The most severe option the committee has after expulsion is to censure Santos, a disciplinary action that has previously been used for members who were found guilty of financial improprieties, insulting other members on the House floor, and even assaults. A censure would require a majority vote in the House, a resolution disapproving the member’s conduct, and a verbal rebuke read aloud on the House floor by the speaker.
Censuring a member of Congress may sound familiar—Arizona Republican Paul Gosar was censured in 2021 after posting an animated video online that depicted him killing New York Democrat Alexandria Ocasio-Cortez. (Though the pair made headlines during the speaker fight earlier this year for appearing cordial enough to talk on the House floor about the proceedings. Letting bygones be bygones?)
There aren’t specific consequences written into House rules after a member has been formally censured, but the public shaming it brings has driven some members to proactively resign—like disgraced Democratic Rep. Anthony Weiner.
Except the current makeup of the Republican Party isn’t so easily scared off—which Dent feels is largely due to the legacy of Donald Trump. “I think part of it is Trump helped bring down standards across the board. … I think many others who now get in trouble kind of emulate Trump’s approach to just yelling and screaming and denying.”
Considered a lower-level punishment than censure, a reprimand requires only a simple majority to pass, and the disgraced member must stand “in his place” in the House chamber while the resolution is adopted. Only 11 House members have been reprimanded, and the reasons have varied, from failure to disclose personal interests in official matters and using one’s office for personal gain to misrepresentations to investigative committees and failing to report campaign contributions, among other bad behavior.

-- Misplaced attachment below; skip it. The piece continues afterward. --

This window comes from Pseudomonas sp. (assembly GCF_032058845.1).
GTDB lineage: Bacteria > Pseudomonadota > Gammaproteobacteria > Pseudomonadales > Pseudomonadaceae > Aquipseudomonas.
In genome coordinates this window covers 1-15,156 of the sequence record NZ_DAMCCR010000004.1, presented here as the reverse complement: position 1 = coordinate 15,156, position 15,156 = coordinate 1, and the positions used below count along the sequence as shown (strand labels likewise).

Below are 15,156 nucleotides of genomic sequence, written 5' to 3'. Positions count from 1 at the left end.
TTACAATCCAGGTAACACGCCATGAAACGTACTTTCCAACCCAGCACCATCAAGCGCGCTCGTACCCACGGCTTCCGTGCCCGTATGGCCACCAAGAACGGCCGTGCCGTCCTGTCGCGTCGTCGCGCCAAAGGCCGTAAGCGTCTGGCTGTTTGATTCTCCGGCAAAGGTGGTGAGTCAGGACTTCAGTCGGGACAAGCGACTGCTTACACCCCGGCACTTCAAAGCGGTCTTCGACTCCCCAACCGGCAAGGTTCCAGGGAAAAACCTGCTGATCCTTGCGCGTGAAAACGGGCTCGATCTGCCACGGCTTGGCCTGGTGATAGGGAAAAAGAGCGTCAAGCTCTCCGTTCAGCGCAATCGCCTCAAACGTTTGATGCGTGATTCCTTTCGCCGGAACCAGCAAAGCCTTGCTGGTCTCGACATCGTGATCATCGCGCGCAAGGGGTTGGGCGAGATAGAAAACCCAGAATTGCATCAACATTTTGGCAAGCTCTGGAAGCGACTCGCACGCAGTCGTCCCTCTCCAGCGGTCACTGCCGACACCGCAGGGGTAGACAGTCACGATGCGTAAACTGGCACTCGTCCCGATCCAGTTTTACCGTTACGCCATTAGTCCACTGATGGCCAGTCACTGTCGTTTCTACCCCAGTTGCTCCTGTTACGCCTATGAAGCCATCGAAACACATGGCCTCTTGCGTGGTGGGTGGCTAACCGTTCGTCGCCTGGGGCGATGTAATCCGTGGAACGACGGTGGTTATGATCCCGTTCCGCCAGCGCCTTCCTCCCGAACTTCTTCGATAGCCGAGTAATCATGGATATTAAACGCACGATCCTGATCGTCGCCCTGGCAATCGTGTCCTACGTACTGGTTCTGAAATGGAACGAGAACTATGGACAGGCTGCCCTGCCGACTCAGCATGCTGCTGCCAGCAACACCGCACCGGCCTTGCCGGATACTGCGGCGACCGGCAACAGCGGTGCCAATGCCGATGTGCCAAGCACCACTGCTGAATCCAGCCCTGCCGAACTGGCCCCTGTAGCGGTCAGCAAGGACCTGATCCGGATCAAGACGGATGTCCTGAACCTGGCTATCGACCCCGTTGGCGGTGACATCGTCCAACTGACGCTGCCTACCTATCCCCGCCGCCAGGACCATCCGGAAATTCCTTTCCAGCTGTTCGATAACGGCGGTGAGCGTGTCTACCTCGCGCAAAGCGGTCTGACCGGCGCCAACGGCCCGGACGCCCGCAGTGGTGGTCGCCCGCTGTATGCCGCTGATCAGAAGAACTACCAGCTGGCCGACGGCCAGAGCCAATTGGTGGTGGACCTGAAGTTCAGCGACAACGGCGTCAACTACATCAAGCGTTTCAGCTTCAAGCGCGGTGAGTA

In 2009 South Carolina Republican Rep. Joe Wilson was formally reprimanded by the House for yelling “You lie” at former President Barack Obama while he delivered his joint address to Congress. In 1997 former Republican House Speaker Newt Gingrich became the only speaker to be reprimanded, and it was for using a tax-exempt organization for political purposes and providing inaccurate information to the House ethics committee.
A letter of reproval is the mildest form of punishment at the ethics committee’s disposal. It needs only a simple majority of the committee to pass, with no action or approval required by the full House. It’s typically used if the ethics committee can’t agree on another mode of punishment.
The letter of reproval is made public when the ethics committee issues its final report on its investigation. Members have been given letters of reproval for things like borrowing campaign funds for personal use and not adequately disclosing it, sexual harassment allegations, and using one’s political office for campaign activity.
Former Pennsylvania Rep. Bud Shuster received a letter of reproval in 2000 for having a cozy relationship with an industry lobbyist, improperly accepting gifts, and encouraging his staffers to blur the lines between their congressional duties and his reelection campaign work. Back in 1989, former California Rep. Jim Bates earned a letter of reproval for sexually harassing his staffers—something Santos has also been accused of.
Last month, Derek Myers, a former prospective staffer to Santos, accused the congressman of making unwanted sexual advances toward him during a private meeting in his office. Myers then filed a police report and a House ethics complaint. Santos has denied the allegations.
Correction, March 16, 2023: This piece originally misstated that Republicans hold a four-vote majority in the U.S. House of Representatives. Republicans currently hold a five-seat majority.